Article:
Preston Caruthers seldom puts his name on the many marks he has made on Arlington over seven decades—an exception being chiseled letters on the Caruthers building at Marymount University.
At 88 the builder, multi-hatted civic leader and philanthropist still arrives daily at the Ballston office of Caruthers Properties LLC, though because of a heart ailment, his son Steve drives him. “I still cut my own grass,” says the mild-mannered impresario.
Caruthers, whose contributions to the Arlington skyline include Dominion Towers, Shawnee and Rosslyn’s Ames Building, lent me his private autobiography. It’s stark tale of how an Oklahoma farm boy whose parents died young survived the Depression through hard work but an incomplete education.
World War II cut short his high school days, but the Navy trained him as a medical corpsman in the Pacific. In August 1945, Caruthers was on a ship awaiting orders for the invasion of Japan when the A-bomb altered the fate of millions.
His sister’s marriage to Arlington engineer George Snell brought him to postwar Washington, where he talked his way into George Washington University. But building soon distracted him – though neither he nor his brother-in-law had built houses. Beginning with his partner’s lots in Lyon Village, Caruthers’ first home project on his own was at 1800 N. Inglewood Street. By the early 50s, he was constructing 78 split-levels off Sleepy Hollow Road.
Then came his turning point. With postwar tax rates at 70 percent, he foresaw more profit in vertical apartment buildings. His biggest was along Shirley Highway (I-395). In 1960, aerial photos prove, few structures dotted the area between Seminary Road and the Pentagon. With partner Mark Winkler (of Mark Center) over four years they built Southern Towers, 2,400 units in five buildings.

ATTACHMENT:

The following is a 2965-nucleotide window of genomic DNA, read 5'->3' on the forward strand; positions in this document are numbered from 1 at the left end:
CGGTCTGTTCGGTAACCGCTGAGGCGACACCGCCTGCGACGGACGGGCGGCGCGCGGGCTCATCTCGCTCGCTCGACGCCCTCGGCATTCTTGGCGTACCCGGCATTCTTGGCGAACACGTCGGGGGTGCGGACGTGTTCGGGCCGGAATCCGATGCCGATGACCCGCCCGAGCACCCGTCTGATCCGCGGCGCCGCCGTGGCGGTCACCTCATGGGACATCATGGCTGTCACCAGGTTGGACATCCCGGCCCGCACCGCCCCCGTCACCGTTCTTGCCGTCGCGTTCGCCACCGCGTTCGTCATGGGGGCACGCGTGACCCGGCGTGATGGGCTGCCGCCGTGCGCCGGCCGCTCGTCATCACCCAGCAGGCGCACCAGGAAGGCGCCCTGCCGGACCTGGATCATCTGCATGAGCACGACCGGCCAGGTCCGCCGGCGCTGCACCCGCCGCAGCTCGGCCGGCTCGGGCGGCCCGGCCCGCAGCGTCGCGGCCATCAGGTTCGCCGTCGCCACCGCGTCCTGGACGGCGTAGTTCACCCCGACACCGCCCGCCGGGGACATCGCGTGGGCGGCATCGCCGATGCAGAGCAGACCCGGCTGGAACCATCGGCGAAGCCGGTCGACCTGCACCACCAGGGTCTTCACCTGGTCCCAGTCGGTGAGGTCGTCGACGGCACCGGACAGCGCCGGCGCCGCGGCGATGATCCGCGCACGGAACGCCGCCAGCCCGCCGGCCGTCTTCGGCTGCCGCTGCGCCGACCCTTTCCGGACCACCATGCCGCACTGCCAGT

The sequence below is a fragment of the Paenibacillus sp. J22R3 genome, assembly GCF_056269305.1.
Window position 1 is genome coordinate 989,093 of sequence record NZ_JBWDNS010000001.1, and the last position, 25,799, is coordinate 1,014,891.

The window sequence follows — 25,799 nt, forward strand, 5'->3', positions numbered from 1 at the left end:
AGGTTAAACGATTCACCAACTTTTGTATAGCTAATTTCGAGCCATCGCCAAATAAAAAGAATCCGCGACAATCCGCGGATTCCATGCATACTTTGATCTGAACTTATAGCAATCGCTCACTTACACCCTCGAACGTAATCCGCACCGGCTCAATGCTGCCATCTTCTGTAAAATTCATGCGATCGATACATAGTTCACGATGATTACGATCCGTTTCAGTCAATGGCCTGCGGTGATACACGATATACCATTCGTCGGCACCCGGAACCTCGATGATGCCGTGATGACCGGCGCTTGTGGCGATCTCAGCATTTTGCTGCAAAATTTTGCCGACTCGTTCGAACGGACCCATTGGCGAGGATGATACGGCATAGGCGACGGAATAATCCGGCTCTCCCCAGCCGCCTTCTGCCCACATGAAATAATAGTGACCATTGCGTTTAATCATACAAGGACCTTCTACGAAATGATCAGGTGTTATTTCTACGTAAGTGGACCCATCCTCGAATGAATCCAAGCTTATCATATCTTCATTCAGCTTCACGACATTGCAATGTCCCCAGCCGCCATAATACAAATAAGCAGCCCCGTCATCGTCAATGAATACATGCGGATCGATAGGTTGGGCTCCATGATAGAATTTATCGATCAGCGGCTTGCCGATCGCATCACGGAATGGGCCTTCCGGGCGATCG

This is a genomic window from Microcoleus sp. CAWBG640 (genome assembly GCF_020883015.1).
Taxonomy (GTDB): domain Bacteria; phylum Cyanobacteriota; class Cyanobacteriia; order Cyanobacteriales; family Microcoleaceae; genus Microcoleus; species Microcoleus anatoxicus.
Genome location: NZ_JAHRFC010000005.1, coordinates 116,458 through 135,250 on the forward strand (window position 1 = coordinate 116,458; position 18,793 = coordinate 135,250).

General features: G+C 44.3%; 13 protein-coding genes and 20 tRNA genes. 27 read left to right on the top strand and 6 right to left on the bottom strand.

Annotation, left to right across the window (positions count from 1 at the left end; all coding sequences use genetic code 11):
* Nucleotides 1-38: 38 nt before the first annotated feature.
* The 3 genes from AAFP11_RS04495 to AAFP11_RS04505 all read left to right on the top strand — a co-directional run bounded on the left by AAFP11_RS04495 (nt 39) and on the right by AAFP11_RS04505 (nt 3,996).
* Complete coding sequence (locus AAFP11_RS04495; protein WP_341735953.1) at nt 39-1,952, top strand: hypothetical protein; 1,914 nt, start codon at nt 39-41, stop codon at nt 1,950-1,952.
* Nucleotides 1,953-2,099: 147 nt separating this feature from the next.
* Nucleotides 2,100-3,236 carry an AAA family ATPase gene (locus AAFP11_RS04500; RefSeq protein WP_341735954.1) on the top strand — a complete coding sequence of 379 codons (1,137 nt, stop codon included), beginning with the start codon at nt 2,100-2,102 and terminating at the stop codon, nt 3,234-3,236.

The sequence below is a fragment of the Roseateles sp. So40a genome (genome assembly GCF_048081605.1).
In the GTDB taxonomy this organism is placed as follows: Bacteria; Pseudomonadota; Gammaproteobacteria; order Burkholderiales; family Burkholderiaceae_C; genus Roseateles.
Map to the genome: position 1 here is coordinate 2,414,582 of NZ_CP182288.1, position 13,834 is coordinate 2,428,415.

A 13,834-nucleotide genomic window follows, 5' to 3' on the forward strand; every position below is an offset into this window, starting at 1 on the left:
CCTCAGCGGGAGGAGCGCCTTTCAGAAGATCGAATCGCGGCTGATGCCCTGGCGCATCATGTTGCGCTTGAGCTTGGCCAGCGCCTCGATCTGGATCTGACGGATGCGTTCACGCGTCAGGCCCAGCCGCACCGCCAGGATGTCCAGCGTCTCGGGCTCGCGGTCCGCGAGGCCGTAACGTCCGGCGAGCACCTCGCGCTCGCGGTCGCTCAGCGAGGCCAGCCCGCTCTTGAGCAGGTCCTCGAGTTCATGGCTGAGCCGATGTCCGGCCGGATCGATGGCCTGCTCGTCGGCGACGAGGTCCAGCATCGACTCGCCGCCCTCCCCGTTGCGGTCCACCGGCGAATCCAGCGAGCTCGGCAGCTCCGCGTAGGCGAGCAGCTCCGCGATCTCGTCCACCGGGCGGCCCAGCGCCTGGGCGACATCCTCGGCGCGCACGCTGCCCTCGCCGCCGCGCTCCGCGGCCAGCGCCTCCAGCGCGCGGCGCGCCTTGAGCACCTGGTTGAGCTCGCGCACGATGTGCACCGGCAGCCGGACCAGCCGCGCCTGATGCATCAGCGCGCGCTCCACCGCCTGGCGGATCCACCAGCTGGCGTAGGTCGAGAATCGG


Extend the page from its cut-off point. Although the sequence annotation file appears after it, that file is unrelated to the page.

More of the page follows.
Caruthers recalls defeating gun-toting “labor goons” in a unionization vote. ”The Kennedy-Johnson-Vietnam war years rent asunder the unity and crushed the esteem of the American people,” he wrote. “However, it was our most economically productive period.”
In 1963, while heading the Chamber of Commerce, he sought to integrate the chamber. To those gathered at Washington Golf and Country Club, Caruthers spoke for racial inclusion, but Chevrolet dealer Bob Peck tabled his motion.
Caruthers created office buildings, cultivating government tenants from the General Services Administration and CIA. He gave land that became Rosslyn’s “St. Exxon,” the Methodist church over a gas station.
In 1968, the conservative Caruthers was appointed to a liberal school board, with “a budget in the thousands,” he joked. He used his building experience for a new Thomas Jefferson Junior High.
This determined dropout went on to serve on the State Board of Education, also advising fledgling George Mason University and travelling the state on behalf of private colleges. His donations would benefit the Arlington schools planetarium, Gulf Branch Nature Center and Glebe House (which he bought from the late State Sen. Frank Ball, renovated and gave to the National Genealogical Society).
Caruthers still meets weekly with notables at Washington Golf to influence civic affairs. His grandchildren, meanwhile, are taking over his company. (Current big project: Belmont Bay near Occoquan.)
Homebuilders today use less brick and more frames, Caruthers said. But he now sees Arlington houses as secondary in beauty to the trees. “Today I drive and see one of the most beautiful places one could live in,” he said. “It’s breathtaking.”
* * *
I bought my copy of Alfred O. Taylor Jr.’s new book Bridge Builders of Nauck/Green Valley from the From One Hand to Another calligraphy and print gallery, which hosted Taylor’s first book signing.
The handsome green paperback from Dorrance Publishing collects profiles of achievers past and present in the historically black South Arlington neighborhood. Familiar figures such as singer Roberta Flack and pharmacy owner Doc Muse are accompanied by lesser known local heroes in business, education and the arts. Retired educator Taylor included bios of the late Arlington County Board Chairman Charles Monroe and his father, Judge Thomas Monroe.
He also produced an authoritative history of the-once segregated neighborhood, with special emphasis on churches.